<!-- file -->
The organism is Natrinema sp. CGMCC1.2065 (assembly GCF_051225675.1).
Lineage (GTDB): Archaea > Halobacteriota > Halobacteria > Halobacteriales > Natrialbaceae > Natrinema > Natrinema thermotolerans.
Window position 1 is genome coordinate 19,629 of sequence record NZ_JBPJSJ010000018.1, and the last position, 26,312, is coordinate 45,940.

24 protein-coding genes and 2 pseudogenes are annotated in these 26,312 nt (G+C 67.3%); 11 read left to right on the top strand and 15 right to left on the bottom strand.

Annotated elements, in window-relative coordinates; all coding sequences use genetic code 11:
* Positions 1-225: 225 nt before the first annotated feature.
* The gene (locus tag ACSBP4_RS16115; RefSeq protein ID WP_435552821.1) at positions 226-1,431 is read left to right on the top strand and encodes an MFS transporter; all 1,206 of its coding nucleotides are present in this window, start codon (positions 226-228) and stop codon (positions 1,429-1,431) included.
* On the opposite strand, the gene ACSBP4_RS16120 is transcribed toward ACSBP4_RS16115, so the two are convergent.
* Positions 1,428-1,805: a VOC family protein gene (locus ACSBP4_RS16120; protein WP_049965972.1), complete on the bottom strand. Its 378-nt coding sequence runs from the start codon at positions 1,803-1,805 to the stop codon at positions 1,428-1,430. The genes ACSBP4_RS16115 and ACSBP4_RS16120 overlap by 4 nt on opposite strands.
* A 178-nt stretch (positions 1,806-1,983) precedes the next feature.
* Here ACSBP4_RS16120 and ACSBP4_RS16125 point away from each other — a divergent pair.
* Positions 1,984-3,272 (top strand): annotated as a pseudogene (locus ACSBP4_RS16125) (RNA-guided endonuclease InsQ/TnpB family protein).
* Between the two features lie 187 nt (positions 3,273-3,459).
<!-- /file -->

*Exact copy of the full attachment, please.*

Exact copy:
The organism is Natrinema sp. CGMCC1.2065 (assembly GCF_051225675.1).
Lineage (GTDB): Archaea > Halobacteriota > Halobacteria > Halobacteriales > Natrialbaceae > Natrinema > Natrinema thermotolerans.
Window position 1 is genome coordinate 19,629 of sequence record NZ_JBPJSJ010000018.1, and the last position, 26,312, is coordinate 45,940.

24 protein-coding genes and 2 pseudogenes are annotated in these 26,312 nt (G+C 67.3%); 11 read left to right on the top strand and 15 right to left on the bottom strand.

Annotated elements, in window-relative coordinates; all coding sequences use genetic code 11:
* Positions 1-225: 225 nt before the first annotated feature.
* The gene (locus tag ACSBP4_RS16115; RefSeq protein ID WP_435552821.1) at positions 226-1,431 is read left to right on the top strand and encodes an MFS transporter; all 1,206 of its coding nucleotides are present in this window, start codon (positions 226-228) and stop codon (positions 1,429-1,431) included.
* On the opposite strand, the gene ACSBP4_RS16120 is transcribed toward ACSBP4_RS16115, so the two are convergent.
* Positions 1,428-1,805: a VOC family protein gene (locus ACSBP4_RS16120; protein WP_049965972.1), complete on the bottom strand. Its 378-nt coding sequence runs from the start codon at positions 1,803-1,805 to the stop codon at positions 1,428-1,430. The genes ACSBP4_RS16115 and ACSBP4_RS16120 overlap by 4 nt on opposite strands.
* A 178-nt stretch (positions 1,806-1,983) precedes the next feature.
* Here ACSBP4_RS16120 and ACSBP4_RS16125 point away from each other — a divergent pair.
* Positions 1,984-3,272 (top strand): annotated as a pseudogene (locus ACSBP4_RS16125) (RNA-guided endonuclease InsQ/TnpB family protein).
* Between the two features lie 187 nt (positions 3,273-3,459).